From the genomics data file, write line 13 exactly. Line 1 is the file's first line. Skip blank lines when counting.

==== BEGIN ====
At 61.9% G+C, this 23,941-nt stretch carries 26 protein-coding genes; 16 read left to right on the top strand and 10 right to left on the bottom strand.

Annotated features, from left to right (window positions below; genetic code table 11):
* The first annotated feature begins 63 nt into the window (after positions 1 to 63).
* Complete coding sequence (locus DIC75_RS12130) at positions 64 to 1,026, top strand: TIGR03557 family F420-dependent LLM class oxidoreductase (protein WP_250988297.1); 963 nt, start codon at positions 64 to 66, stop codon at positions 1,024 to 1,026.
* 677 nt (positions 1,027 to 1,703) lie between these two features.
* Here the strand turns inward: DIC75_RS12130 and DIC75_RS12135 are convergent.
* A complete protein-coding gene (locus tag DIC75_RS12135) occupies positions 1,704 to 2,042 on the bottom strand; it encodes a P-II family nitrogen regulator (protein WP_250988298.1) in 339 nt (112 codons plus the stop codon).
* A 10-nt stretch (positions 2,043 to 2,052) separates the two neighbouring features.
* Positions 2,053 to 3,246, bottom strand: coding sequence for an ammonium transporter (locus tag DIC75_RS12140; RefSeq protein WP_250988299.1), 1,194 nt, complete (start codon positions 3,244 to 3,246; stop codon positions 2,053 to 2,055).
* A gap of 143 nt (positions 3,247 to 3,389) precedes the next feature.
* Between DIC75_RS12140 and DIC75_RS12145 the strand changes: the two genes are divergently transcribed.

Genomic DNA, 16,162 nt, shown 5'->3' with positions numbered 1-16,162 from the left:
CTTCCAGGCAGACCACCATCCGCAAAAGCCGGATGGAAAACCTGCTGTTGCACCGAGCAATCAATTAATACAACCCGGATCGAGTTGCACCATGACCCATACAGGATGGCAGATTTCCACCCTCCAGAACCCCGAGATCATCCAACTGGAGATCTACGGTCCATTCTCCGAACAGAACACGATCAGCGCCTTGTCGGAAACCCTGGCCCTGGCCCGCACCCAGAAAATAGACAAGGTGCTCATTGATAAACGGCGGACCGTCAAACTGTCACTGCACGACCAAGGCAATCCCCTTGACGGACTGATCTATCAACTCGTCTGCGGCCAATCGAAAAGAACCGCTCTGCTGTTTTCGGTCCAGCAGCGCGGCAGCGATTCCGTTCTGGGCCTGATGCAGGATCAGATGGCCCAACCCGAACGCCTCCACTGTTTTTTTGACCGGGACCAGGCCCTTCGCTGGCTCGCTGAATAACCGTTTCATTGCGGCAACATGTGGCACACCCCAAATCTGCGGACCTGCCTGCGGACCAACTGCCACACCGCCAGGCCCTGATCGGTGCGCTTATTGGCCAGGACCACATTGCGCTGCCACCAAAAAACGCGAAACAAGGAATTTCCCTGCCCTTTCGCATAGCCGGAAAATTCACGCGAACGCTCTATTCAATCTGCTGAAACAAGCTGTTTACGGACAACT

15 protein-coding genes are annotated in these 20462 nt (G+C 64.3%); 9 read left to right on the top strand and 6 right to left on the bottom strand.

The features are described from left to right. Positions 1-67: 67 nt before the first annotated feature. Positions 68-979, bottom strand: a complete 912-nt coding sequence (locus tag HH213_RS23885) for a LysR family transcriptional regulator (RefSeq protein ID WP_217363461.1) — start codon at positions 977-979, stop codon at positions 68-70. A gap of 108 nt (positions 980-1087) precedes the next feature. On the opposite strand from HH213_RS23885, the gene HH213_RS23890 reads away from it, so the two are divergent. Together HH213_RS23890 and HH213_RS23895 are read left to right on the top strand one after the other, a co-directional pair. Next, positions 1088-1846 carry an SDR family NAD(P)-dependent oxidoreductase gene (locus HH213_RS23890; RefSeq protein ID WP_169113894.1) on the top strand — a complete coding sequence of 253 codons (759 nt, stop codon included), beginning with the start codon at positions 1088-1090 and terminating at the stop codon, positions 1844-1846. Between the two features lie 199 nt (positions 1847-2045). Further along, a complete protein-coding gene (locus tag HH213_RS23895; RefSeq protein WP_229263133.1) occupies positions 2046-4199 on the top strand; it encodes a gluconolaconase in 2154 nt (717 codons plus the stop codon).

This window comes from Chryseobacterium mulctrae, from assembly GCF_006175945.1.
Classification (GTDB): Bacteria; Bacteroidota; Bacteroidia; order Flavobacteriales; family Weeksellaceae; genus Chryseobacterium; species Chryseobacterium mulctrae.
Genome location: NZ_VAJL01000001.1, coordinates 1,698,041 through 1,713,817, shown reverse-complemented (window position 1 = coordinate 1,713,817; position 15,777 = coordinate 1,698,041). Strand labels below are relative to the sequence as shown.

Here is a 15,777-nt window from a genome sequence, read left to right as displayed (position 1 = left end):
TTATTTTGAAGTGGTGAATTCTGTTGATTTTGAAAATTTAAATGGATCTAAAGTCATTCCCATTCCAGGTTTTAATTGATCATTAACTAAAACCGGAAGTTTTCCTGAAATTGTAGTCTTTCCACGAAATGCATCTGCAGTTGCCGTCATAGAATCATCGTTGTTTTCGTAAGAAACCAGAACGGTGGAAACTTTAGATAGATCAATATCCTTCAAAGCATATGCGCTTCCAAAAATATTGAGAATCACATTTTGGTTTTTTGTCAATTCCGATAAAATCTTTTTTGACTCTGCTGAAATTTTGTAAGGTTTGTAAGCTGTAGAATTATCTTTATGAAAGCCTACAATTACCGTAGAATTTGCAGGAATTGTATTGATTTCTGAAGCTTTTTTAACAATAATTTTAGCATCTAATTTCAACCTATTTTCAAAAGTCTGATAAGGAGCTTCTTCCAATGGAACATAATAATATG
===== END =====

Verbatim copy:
CTTCCAGGCAGACCACCATCCGCAAAAGCCGGATGGAAAACCTGCTGTTGCACCGAGCAATCAATTAATACAACCCGGATCGAGTTGCACCATGACCCATACAGGATGGCAGATTTCCACCCTCCAGAACCCCGAGATCATCCAACTGGAGATCTACGGTCCATTCTCCGAACAGAACACGATCAGCGCCTTGTCGGAAACCCTGGCCCTGGCCCGCACCCAGAAAATAGACAAGGTGCTCATTGATAAACGGCGGACCGTCAAACTGTCACTGCACGACCAAGGCAATCCCCTTGACGGACTGATCTATCAACTCGTCTGCGGCCAATCGAAAAGAACCGCTCTGCTGTTTTCGGTCCAGCAGCGCGGCAGCGATTCCGTTCTGGGCCTGATGCAGGATCAGATGGCCCAACCCGAACGCCTCCACTGTTTTTTTGACCGGGACCAGGCCCTTCGCTGGCTCGCTGAATAACCGTTTCATTGCGGCAACATGTGGCACACCCCAAATCTGCGGACCTGCCTGCGGACCAACTGCCACACCGCCAGGCCCTGATCGGTGCGCTTATTGGCCAGGACCACATTGCGCTGCCACCAAAAAACGCGAAACAAGGAATTTCCCTGCCCTTTCGCATAGCCGGAAAATTCACGCGAACGCTCTATTCAATCTGCTGAAACAAGCTGTTTACGGACAACT